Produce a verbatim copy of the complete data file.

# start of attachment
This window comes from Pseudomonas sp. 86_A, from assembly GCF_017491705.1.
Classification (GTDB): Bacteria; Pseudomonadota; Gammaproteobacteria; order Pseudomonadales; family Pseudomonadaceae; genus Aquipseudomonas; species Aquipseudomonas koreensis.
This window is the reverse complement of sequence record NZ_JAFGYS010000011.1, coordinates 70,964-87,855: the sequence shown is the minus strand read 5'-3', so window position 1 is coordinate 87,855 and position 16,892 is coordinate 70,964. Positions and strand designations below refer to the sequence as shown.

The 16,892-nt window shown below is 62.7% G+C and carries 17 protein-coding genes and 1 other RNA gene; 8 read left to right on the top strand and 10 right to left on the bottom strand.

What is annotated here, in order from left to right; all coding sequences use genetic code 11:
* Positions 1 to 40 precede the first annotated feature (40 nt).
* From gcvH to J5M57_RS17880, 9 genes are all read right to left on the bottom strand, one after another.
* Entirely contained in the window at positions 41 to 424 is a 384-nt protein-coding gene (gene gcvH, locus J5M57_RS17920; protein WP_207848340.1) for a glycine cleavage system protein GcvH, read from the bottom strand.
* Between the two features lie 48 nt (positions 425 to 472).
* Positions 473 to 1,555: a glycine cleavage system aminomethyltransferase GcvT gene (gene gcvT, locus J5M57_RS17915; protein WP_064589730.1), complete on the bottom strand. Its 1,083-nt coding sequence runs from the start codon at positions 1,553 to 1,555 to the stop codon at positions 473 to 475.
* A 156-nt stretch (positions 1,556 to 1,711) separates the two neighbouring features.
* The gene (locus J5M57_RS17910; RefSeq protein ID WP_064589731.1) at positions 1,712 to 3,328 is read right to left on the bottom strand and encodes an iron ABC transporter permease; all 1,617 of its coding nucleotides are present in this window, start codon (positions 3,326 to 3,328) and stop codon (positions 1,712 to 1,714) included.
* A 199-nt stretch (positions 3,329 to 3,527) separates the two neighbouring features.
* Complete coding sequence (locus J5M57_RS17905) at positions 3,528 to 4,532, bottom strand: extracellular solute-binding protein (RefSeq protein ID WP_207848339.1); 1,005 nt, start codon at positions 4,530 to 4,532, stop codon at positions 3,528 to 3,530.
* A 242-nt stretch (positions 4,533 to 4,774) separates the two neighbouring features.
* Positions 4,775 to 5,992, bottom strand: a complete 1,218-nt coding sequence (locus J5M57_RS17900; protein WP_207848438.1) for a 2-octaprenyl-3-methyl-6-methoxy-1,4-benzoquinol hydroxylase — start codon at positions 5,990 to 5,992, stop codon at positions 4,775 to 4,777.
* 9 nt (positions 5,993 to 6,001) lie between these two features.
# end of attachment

This window comes from Pseudomonas sp. 86_A, from assembly GCF_017491705.1.
Classification (GTDB): Bacteria; Pseudomonadota; Gammaproteobacteria; order Pseudomonadales; family Pseudomonadaceae; genus Aquipseudomonas; species Aquipseudomonas koreensis.
This window is the reverse complement of sequence record NZ_JAFGYS010000011.1, coordinates 70,964-87,855: the sequence shown is the minus strand read 5'-3', so window position 1 is coordinate 87,855 and position 16,892 is coordinate 70,964. Positions and strand designations below refer to the sequence as shown.

The 16,892-nt window shown below is 62.7% G+C and carries 17 protein-coding genes and 1 other RNA gene; 8 read left to right on the top strand and 10 right to left on the bottom strand.

What is annotated here, in order from left to right; all coding sequences use genetic code 11:
* Positions 1 to 40 precede the first annotated feature (40 nt).
* From gcvH to J5M57_RS17880, 9 genes are all read right to left on the bottom strand, one after another.
* Entirely contained in the window at positions 41 to 424 is a 384-nt protein-coding gene (gene gcvH, locus J5M57_RS17920; protein WP_207848340.1) for a glycine cleavage system protein GcvH, read from the bottom strand.
* Between the two features lie 48 nt (positions 425 to 472).
* Positions 473 to 1,555: a glycine cleavage system aminomethyltransferase GcvT gene (gene gcvT, locus J5M57_RS17915; protein WP_064589730.1), complete on the bottom strand. Its 1,083-nt coding sequence runs from the start codon at positions 1,553 to 1,555 to the stop codon at positions 473 to 475.
* A 156-nt stretch (positions 1,556 to 1,711) separates the two neighbouring features.
* The gene (locus J5M57_RS17910; RefSeq protein ID WP_064589731.1) at positions 1,712 to 3,328 is read right to left on the bottom strand and encodes an iron ABC transporter permease; all 1,617 of its coding nucleotides are present in this window, start codon (positions 3,326 to 3,328) and stop codon (positions 1,712 to 1,714) included.
* A 199-nt stretch (positions 3,329 to 3,527) separates the two neighbouring features.
* Complete coding sequence (locus J5M57_RS17905) at positions 3,528 to 4,532, bottom strand: extracellular solute-binding protein (RefSeq protein ID WP_207848339.1); 1,005 nt, start codon at positions 4,530 to 4,532, stop codon at positions 3,528 to 3,530.
* A 242-nt stretch (positions 4,533 to 4,774) separates the two neighbouring features.
* Positions 4,775 to 5,992, bottom strand: a complete 1,218-nt coding sequence (locus J5M57_RS17900; protein WP_207848438.1) for a 2-octaprenyl-3-methyl-6-methoxy-1,4-benzoquinol hydroxylase — start codon at positions 5,990 to 5,992, stop codon at positions 4,775 to 4,777.
* 9 nt (positions 5,993 to 6,001) lie between these two features.